“Shaken.” That’s one word Mayor Chris Coleman used to describe St. Paul during his State of the City address Monday. He said “a near-collapse of financial markets” has already forced him to make “significant cuts” to city services.
Coleman also had words of encouragement, but he cautioned that “there are no shortcuts to economic prosperity” — and said those who claim otherwise are either “lying to you … [or] fooling themselves.”
Still, he reminded citizens that St. Paul’s CIty Hall was built during the Great Depression and promised that even in “excruciating times,” the city would “refuse to be ordinary.”
Signs of hope Coleman cited ranged from the quaint to the depressing: downtown flower baskets, “dozens” of people who shovel their neighbors’ walks, and a tally of vacant houses that held steady — at 2,000 — from June 2008 to March 2009 (”arguably the housing market’s most challenging period”).
Coleman stressed that transportation infrastructure investment would be the big-ticket item that could pull the city through.
Coleman characterized the Central Corridor light-rail transit line as “crucial to future of city.” Without tooting his own horn for brokering a dispute over train noise between the Metropolitan Council and Minnesota Public Radio, he said, “One by one, obstructions to the Central Corridor have been removed.”
And Coleman called a proposed high-speed rail link from Chicago to St. Paul’s Union Depot “an opportunity we will seize and we will make a reality.”
Although the mayor was a late supporter of Barack Obama’s presidential campaign, Coleman said the city is lucky to have the former Illinois senator in the White House. “We are fortunate to have a president who understands the importance of cities.”
The setting for the annual address — at one of St. Joseph’s Hospital’s ongoing expansion projects — was meant to show off the health sector as a backbone of the local economy. And he called education a “cornerstone” for St. Paul since its founding to the present day.
“Not only will our children be ready to work,” Coleman said, “… they’ll be ready to work in a global economy.” He bragged that St. Paul’s public school students speak 70 languages — a talent, he said, that employers increasingly value.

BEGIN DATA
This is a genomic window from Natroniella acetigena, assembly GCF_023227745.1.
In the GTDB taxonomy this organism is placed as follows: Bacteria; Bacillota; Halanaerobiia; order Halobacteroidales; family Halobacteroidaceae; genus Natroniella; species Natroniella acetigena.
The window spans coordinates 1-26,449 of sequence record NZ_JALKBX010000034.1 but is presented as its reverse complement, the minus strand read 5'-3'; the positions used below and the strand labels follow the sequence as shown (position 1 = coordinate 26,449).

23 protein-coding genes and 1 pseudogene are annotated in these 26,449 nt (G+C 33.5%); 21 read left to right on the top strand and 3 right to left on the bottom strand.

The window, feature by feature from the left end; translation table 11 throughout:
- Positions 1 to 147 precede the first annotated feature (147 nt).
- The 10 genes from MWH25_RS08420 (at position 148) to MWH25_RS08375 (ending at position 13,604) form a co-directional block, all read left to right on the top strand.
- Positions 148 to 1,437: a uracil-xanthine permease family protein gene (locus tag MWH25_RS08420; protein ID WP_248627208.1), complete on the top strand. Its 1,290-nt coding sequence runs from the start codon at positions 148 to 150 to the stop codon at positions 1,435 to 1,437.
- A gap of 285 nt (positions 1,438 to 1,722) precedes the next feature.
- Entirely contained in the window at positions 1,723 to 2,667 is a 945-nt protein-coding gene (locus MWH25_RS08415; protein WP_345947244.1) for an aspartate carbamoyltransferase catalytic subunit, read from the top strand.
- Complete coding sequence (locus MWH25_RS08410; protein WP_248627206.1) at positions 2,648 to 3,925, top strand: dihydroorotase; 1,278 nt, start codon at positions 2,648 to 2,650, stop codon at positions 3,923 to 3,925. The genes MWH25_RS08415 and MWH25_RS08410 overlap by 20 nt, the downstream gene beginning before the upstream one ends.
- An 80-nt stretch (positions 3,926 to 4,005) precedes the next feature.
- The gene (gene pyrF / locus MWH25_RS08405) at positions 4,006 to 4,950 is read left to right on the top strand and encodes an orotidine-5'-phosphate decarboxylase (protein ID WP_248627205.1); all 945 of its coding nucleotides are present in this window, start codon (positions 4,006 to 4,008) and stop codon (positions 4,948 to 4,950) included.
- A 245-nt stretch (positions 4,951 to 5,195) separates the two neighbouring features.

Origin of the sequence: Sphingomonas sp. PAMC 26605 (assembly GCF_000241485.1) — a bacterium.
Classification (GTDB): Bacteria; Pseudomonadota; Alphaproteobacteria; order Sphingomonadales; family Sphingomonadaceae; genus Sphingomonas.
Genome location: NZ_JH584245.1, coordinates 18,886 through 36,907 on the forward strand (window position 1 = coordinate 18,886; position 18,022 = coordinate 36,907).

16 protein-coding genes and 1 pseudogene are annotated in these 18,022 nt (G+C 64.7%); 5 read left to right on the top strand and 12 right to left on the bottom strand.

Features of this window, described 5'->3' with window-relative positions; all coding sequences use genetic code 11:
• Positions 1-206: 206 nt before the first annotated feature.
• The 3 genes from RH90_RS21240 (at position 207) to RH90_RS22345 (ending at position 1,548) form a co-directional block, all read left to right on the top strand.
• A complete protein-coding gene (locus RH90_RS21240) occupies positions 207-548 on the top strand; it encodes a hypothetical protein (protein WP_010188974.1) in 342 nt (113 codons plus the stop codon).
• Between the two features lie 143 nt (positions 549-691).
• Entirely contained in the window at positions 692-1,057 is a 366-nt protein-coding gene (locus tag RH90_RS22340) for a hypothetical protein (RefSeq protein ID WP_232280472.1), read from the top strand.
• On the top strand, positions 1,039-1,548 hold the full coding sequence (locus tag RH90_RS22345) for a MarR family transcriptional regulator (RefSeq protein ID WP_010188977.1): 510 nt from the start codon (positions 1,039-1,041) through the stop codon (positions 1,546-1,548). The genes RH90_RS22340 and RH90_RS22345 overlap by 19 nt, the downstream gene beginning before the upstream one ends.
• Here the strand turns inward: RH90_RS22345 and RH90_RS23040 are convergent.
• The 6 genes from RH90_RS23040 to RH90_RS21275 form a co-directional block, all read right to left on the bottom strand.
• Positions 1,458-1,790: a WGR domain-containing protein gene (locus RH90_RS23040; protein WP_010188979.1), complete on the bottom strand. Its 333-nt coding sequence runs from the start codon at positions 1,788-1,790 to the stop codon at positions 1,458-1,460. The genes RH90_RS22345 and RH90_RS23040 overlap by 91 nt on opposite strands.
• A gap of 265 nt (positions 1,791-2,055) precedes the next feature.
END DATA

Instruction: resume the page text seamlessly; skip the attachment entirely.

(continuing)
The health sector, education and the global economy were also themes for Minneapolis Mayor R.T. Rybak in his State of the City address last month. By comparison, Coleman’s speech was shorter, generally lacked lofty policy rhetoric and was less a laundry list than Rybak’s speech. (True to its bigger-twin stereotype, Minneapolis claims that about a dozen more foreign languages are spoken in its public schools.)
Both mayors are running for re-election this year, but both have also shown interest in running for governor in 2010, using other occasions to show off their grasp of statewide concerns. But such ambitions weren’t evident at either speech.
Also not highlighted was the St. Paul’s hosting of last year’s Republican National Convention — a point of pride and shame for St. Paulites. City and Ramsey County officials have had to drop most charges that arose from mass arrests and pre-emptive raids, which dominated local news coverage.
“Safe we are but not naive,” was one standout line from a poem composed for the event that St. Paul Poet Laureate Carol Connolly recited before Coleman’s address.
Coleman had a new initiative to unveil that aims to promote greater involvement of residents in their community. The Volunteer-Inspire-Prosper Web page offers a comprehensive list of volunteer opportunities. Among them, the St. Paul Police Reserve, a group of reserve officers typically have duties like traffic control and barricade erection.
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